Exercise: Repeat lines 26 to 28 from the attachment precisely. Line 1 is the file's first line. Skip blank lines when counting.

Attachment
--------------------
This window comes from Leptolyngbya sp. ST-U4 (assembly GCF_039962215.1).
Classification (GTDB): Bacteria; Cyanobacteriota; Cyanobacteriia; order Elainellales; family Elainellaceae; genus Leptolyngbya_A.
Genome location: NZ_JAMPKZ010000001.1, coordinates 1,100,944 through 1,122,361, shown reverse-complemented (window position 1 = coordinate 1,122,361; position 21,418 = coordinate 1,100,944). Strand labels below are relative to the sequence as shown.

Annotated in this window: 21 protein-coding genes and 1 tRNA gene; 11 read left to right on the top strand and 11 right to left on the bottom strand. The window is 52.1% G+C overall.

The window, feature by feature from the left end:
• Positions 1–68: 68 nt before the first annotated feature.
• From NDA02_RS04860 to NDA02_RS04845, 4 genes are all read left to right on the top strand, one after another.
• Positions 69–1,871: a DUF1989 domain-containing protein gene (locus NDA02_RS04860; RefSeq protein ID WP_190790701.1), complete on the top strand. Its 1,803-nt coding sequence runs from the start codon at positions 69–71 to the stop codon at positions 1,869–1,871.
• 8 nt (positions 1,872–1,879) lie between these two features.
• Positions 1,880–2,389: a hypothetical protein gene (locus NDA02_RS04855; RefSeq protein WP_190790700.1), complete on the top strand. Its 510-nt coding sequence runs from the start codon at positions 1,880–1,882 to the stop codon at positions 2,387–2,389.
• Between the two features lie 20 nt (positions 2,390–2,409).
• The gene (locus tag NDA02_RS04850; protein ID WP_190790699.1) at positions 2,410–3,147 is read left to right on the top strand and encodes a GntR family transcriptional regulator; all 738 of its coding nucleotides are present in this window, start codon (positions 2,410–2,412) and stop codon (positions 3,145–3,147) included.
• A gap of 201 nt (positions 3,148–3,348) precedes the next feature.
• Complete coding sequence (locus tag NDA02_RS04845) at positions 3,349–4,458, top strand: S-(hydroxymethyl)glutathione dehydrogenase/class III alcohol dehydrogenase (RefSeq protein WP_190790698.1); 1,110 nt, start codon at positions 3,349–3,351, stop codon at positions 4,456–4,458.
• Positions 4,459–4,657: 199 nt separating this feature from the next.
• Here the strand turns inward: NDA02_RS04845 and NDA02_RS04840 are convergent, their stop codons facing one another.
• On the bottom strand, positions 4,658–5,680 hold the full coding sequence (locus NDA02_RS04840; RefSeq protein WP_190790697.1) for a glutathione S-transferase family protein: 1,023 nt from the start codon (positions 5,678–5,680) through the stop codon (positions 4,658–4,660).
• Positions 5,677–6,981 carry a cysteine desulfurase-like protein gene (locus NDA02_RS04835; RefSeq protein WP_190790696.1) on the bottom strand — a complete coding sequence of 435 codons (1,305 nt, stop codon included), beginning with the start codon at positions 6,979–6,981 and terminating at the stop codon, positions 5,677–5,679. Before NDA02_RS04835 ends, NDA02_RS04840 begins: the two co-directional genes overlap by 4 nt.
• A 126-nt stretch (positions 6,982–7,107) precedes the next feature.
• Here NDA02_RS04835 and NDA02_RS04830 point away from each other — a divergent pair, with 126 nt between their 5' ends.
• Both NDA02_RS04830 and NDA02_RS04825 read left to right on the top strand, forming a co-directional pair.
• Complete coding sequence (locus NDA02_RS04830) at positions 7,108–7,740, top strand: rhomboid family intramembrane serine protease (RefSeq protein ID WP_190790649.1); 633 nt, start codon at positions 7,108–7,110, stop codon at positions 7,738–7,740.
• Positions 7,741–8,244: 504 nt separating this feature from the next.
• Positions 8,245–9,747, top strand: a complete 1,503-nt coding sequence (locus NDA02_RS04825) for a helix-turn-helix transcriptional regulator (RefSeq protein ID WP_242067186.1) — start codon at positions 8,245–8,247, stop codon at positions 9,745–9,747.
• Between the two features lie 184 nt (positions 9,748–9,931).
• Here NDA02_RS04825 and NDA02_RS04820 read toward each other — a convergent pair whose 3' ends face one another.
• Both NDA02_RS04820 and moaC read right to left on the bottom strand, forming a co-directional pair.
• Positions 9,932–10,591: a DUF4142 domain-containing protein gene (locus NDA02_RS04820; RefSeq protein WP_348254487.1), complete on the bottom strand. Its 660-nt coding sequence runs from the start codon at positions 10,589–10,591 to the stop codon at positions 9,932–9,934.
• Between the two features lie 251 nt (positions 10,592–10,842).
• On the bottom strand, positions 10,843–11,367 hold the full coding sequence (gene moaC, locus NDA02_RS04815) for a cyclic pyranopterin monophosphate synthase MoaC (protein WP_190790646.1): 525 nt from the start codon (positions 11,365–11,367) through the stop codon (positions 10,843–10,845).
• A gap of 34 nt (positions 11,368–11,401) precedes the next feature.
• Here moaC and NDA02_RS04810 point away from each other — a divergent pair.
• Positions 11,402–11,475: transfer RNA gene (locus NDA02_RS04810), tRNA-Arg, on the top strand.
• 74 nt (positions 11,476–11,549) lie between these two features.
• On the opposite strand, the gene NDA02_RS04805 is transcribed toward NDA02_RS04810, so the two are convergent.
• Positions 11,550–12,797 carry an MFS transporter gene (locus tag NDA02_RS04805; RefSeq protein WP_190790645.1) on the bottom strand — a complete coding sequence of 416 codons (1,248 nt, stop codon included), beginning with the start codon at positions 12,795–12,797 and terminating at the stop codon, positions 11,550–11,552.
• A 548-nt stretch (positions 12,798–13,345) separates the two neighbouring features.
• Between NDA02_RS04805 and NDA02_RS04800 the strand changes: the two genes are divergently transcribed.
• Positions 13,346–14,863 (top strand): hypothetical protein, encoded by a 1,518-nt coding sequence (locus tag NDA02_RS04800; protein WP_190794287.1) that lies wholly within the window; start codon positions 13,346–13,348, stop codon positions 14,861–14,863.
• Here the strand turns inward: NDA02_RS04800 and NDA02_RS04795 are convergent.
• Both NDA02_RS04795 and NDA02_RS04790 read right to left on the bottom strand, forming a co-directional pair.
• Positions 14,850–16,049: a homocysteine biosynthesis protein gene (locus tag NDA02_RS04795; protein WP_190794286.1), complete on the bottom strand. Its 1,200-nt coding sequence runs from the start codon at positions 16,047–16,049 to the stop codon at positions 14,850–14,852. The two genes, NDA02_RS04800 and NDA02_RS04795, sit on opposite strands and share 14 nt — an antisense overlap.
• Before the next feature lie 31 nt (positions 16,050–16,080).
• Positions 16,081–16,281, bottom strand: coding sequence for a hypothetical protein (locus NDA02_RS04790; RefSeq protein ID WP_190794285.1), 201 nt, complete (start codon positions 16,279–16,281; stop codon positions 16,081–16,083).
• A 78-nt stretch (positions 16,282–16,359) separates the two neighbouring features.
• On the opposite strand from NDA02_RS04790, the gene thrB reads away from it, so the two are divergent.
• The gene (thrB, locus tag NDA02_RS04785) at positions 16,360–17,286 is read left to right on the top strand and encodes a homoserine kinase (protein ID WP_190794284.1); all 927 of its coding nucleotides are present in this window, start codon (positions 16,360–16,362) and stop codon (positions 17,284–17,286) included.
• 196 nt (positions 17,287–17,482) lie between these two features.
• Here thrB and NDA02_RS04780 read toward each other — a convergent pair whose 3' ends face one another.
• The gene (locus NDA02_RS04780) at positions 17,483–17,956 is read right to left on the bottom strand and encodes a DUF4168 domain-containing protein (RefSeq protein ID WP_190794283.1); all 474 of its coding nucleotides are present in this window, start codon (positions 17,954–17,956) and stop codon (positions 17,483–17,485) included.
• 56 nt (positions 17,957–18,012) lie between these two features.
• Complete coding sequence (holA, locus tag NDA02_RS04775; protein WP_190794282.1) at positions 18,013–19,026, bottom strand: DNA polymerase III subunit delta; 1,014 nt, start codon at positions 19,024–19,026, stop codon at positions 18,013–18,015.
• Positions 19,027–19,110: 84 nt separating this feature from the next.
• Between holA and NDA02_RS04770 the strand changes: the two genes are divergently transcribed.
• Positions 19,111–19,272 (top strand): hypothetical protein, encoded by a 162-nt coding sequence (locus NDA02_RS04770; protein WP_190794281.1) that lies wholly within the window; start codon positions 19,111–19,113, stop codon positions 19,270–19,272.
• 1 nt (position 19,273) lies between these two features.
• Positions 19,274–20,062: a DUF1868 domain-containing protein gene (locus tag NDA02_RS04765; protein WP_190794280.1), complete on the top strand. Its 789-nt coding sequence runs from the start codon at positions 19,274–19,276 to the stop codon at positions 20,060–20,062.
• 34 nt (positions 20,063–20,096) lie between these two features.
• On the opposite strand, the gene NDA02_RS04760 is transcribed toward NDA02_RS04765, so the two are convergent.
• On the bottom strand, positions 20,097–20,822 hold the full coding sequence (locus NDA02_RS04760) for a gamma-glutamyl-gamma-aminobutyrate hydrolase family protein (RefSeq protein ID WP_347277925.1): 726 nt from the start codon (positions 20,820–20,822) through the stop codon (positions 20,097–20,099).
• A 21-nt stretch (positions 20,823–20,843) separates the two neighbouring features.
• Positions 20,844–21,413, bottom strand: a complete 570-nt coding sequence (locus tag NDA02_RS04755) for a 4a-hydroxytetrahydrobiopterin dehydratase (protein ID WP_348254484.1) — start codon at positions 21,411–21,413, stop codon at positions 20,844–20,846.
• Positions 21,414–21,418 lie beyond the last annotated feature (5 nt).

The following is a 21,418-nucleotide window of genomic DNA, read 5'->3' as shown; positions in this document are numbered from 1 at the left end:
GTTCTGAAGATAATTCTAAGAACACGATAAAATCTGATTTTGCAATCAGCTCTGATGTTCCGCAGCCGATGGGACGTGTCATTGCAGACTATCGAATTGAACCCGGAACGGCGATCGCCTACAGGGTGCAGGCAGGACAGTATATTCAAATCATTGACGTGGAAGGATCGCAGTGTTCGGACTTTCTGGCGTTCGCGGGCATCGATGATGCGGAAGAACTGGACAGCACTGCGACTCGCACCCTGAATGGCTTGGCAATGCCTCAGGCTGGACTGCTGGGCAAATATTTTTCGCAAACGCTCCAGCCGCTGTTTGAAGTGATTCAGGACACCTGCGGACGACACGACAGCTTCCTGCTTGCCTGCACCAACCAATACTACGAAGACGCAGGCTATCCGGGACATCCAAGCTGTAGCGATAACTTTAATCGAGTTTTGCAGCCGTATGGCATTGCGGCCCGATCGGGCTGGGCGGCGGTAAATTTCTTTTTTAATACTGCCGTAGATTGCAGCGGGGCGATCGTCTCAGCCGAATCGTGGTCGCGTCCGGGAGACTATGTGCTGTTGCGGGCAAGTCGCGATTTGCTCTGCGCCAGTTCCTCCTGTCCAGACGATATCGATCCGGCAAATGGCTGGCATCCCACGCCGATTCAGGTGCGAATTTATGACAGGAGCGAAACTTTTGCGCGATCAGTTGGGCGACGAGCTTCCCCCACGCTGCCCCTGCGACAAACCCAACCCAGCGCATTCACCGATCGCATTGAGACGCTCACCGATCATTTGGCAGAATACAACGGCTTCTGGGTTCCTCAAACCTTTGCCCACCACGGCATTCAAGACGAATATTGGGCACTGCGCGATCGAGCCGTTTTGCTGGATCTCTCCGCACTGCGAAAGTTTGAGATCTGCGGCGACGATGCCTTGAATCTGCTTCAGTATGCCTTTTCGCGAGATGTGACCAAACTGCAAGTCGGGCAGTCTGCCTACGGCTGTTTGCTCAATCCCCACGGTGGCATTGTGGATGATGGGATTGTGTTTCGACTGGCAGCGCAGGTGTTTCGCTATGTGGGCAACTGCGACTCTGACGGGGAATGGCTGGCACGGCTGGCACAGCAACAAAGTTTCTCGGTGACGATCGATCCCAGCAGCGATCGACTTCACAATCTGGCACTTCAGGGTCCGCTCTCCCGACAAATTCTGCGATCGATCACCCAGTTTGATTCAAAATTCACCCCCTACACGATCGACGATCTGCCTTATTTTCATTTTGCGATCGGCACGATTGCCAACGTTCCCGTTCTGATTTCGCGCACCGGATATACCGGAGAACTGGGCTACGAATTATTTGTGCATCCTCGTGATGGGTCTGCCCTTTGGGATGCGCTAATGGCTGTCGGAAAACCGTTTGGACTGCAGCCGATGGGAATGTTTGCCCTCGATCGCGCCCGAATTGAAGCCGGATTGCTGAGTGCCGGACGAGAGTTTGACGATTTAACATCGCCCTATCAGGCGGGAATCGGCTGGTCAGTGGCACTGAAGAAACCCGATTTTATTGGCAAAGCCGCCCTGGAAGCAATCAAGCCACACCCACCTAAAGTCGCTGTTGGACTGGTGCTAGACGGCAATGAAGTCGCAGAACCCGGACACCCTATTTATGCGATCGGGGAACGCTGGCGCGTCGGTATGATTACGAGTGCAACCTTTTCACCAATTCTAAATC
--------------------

• Here NDA02_RS04825 and NDA02_RS04820 read toward each other — a convergent pair whose 3' ends face one another.
• Both NDA02_RS04820 and moaC read right to left on the bottom strand, forming a co-directional pair.
• Positions 9,932–10,591: a DUF4142 domain-containing protein gene (locus NDA02_RS04820; RefSeq protein WP_348254487.1), complete on the bottom strand. Its 660-nt coding sequence runs from the start codon at positions 10,589–10,591 to the stop codon at positions 9,932–9,934.